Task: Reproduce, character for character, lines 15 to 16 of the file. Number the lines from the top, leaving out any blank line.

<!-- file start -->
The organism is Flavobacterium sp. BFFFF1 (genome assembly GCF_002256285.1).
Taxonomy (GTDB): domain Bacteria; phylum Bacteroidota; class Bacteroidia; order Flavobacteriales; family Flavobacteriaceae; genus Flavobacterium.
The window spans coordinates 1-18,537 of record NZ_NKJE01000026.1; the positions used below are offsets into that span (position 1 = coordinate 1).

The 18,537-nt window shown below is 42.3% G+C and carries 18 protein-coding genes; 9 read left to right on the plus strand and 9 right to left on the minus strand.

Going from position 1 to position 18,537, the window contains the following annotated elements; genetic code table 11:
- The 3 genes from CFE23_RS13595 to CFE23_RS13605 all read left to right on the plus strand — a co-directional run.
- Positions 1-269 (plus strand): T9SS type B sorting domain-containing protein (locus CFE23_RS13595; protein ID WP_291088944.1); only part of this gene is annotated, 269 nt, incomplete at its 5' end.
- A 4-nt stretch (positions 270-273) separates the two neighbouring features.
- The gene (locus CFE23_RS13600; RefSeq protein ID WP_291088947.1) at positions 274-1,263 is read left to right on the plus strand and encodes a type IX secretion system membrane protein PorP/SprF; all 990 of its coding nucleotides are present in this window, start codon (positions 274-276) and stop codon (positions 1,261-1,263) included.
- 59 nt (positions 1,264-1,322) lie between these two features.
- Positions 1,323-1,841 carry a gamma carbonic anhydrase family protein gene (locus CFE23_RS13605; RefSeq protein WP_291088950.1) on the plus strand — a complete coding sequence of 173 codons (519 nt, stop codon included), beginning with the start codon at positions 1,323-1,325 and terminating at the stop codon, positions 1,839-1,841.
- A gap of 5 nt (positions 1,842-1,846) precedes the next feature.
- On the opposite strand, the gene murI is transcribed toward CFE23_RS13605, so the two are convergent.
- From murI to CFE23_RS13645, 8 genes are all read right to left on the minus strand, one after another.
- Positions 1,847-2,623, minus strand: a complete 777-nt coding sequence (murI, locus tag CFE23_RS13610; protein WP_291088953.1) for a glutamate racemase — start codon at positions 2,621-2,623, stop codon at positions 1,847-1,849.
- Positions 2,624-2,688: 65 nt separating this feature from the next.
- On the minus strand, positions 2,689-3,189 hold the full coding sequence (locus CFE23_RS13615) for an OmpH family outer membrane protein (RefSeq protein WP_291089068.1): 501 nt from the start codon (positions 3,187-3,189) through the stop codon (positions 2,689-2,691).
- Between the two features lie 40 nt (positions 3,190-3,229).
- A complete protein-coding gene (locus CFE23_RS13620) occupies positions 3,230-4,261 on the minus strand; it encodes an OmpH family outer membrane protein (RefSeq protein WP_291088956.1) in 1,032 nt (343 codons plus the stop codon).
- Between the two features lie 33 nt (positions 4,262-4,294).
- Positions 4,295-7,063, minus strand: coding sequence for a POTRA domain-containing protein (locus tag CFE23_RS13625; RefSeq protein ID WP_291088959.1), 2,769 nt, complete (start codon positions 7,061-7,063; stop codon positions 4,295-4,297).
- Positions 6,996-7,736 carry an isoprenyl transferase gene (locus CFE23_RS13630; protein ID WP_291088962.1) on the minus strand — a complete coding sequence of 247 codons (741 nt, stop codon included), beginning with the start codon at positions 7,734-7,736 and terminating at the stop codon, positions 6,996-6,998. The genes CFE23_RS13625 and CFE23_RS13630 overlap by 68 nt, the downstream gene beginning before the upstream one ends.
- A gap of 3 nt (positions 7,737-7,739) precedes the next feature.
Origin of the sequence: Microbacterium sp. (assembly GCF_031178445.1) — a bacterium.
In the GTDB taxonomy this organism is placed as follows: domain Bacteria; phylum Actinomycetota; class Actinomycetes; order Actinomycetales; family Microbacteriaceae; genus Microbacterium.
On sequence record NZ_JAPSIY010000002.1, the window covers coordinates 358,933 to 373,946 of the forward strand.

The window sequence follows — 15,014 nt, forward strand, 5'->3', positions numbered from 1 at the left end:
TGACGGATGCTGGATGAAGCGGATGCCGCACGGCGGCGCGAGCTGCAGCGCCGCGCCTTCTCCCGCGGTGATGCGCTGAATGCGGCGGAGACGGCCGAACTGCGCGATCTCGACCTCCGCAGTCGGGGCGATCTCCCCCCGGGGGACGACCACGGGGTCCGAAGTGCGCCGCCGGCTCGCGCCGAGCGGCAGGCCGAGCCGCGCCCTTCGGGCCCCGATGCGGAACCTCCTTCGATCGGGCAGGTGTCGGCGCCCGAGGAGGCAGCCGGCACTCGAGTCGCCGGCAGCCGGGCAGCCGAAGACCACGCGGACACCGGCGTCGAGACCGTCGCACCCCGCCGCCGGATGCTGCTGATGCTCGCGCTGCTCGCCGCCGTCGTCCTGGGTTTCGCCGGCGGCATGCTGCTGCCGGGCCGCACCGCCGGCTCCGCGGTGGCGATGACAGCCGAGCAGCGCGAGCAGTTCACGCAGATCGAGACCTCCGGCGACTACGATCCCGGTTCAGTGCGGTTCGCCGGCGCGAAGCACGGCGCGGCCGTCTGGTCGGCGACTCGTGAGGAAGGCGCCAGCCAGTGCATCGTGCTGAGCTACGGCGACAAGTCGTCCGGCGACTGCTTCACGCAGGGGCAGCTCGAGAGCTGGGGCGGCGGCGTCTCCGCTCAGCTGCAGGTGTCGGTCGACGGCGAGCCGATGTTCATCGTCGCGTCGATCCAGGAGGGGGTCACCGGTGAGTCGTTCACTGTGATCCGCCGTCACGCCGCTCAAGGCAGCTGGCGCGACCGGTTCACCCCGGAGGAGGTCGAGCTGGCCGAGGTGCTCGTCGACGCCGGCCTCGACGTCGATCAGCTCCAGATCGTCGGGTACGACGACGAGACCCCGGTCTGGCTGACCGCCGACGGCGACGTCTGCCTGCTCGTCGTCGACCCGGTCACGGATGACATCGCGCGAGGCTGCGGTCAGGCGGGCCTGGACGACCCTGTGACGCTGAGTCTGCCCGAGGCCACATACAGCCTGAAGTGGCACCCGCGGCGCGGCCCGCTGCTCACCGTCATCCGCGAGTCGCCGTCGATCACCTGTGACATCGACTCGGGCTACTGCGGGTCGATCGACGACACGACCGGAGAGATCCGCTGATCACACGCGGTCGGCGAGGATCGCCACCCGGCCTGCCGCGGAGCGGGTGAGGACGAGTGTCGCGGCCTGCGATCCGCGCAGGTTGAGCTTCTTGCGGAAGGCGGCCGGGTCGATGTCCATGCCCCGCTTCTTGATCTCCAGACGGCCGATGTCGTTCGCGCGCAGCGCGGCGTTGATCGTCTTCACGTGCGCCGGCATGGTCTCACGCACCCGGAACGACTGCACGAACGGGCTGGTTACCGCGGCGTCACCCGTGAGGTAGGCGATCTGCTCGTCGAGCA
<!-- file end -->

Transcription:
- Positions 1,847-2,623, minus strand: a complete 777-nt coding sequence (murI, locus tag CFE23_RS13610; protein WP_291088953.1) for a glutamate racemase — start codon at positions 2,621-2,623, stop codon at positions 1,847-1,849.
- Positions 2,624-2,688: 65 nt separating this feature from the next.